Fine, Jonathan
Department of English,
Bar-Ilan University,
Ramat-Gan, Israel


Department of Psychiatry - Research Unit,
Hospital for Sick Children,
Toronto, Canada

Jonathan Fine
Department of Psychiatry -Research Unit,
Hospital for Sick Children,
555 University Avenue,
Toronto, Ontario, Canada M5G 1X8

Strand: language disorders and problems

Title: Making and conveying meaning in psychiatric syndromes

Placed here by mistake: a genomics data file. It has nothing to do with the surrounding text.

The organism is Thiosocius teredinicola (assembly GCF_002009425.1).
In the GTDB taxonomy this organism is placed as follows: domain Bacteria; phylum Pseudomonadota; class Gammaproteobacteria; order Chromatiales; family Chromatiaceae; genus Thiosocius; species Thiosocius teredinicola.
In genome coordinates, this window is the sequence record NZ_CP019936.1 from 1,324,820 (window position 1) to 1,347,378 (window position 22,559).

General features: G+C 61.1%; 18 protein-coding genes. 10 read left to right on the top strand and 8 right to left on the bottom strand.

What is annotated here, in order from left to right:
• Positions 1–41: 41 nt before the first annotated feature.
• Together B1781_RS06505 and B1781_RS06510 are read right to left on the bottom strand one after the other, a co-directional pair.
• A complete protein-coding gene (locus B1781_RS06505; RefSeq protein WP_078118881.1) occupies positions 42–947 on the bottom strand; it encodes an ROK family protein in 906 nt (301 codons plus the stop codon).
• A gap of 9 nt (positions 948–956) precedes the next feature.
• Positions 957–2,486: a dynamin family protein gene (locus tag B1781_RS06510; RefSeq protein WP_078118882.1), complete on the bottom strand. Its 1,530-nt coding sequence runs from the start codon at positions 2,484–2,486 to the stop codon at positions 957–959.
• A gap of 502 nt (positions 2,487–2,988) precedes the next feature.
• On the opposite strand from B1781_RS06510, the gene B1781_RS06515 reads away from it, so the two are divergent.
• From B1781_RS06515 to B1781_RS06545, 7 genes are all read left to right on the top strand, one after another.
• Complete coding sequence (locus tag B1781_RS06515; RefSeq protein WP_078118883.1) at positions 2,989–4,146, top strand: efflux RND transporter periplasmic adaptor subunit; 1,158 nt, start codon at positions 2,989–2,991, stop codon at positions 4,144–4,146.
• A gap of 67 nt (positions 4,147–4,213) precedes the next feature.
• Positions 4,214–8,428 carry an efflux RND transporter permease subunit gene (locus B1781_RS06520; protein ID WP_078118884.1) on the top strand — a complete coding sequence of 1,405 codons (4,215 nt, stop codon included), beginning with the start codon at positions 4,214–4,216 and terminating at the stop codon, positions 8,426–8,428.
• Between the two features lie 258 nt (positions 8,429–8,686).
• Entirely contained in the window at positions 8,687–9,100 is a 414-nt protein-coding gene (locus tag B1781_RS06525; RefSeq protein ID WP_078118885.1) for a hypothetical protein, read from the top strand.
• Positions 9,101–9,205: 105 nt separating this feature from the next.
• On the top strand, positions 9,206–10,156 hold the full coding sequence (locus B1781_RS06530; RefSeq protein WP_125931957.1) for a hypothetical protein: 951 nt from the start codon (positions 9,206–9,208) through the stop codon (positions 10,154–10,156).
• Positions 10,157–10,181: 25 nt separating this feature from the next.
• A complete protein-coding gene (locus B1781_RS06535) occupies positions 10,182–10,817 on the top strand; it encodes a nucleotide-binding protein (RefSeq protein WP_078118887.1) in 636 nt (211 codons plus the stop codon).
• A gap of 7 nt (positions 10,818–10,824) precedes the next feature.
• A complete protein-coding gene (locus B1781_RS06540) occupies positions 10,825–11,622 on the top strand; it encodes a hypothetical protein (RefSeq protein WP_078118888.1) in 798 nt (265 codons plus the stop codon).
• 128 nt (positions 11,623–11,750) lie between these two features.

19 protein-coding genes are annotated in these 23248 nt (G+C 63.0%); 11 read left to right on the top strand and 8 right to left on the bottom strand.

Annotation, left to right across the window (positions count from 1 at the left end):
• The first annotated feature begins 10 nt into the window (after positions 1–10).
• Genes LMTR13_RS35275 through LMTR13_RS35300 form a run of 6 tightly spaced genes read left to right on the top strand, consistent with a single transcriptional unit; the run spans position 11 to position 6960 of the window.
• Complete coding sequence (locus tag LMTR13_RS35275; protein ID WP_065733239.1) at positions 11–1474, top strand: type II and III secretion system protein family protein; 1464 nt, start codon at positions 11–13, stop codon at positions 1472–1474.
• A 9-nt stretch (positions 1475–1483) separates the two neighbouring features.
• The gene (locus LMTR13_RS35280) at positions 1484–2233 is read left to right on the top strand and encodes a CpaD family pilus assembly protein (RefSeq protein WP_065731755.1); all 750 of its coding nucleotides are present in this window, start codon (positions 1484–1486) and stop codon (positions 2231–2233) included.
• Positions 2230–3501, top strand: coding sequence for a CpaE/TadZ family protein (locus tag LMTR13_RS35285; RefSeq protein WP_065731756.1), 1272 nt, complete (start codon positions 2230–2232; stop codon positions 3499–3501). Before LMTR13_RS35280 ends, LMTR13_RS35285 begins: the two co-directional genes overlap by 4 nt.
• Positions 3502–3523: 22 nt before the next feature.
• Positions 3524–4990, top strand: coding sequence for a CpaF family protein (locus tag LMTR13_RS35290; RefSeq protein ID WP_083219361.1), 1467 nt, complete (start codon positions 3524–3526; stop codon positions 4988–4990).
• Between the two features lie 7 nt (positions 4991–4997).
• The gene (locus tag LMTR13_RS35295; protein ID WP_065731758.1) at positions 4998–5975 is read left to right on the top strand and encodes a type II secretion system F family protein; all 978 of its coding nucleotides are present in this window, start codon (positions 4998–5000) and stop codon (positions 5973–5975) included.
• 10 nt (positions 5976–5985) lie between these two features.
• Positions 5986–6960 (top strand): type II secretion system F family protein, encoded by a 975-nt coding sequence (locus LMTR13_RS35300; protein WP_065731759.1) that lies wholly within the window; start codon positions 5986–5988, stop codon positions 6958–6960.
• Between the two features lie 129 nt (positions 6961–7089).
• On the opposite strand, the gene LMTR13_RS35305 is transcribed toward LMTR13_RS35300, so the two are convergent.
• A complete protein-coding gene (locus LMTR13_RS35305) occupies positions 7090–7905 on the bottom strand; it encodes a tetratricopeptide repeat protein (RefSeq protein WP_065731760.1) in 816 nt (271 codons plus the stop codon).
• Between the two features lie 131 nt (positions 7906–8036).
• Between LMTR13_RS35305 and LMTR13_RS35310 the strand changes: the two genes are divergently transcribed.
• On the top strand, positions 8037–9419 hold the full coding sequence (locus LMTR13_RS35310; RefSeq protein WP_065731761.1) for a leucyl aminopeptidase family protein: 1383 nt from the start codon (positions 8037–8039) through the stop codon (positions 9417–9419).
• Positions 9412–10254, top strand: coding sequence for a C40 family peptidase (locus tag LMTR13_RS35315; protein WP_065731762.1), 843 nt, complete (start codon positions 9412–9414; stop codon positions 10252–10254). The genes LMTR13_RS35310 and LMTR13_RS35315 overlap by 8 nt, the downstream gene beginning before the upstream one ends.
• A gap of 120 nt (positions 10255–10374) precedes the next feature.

In a large number of psychiatric disorders, meaning is conveyed by patients in atypical ways. In some instances, these atypicalities characterize or define the disorder. The specific systematically defined resources of language can be used to delineate the meanings that are at risk in different disorders. These meanings can be analysed at the levels of realisations, features, systems and metafunctions. Facing the linguistic analysis, but from the perspective of psychiatry, are diagnostic criteria (e.g., interrupts others excessively, rambling flow of thoughts and speech), and psychiatric syndromes (e.g., schizophrenia, attention deficit - hyperactivity disorder). The mapping of the linguistic analyses onto the psychiatric categories is important for clarifying the psychiatric categories, for sharpening their use in clinical practice, and for studying the mechanisms underlying the disorders. The distribution of diagnostic criteria (including those based on language) into specific disorders is not fixed, since disorders are defined, eliminated and changed as the understanding of psychopathology changes. Linguistics can contribute to these redrawings of psychiatric entities based on the detailed linguistic specification of the psychiatric categories of diagnostic criteria and psychiatric disorder. Capturing the reality of the psychiatric categories of diagnostic criteria and syndromes requires consideration of at least three kinds of description: (1) a lay description of the language that characterises why the individual is considered odd in the speech community, (2) a psychiatric description that relates the speaker to groups of similar speakers and to possible pathology that may be associated with etiology, treatment and outcome, and (3) the detailed linguistic description of the language of specific affected speakers. The linguistic analysis needed in psychiatry includes: the features selected from various systems and their realisations, the combinations or resources selected from various systems, the unfolding of the text as features and realisations are selected sequentially in the on-line building of text, and the relationship of the language to the particular context of the speech event and to the typical communicating contexts in the speech community.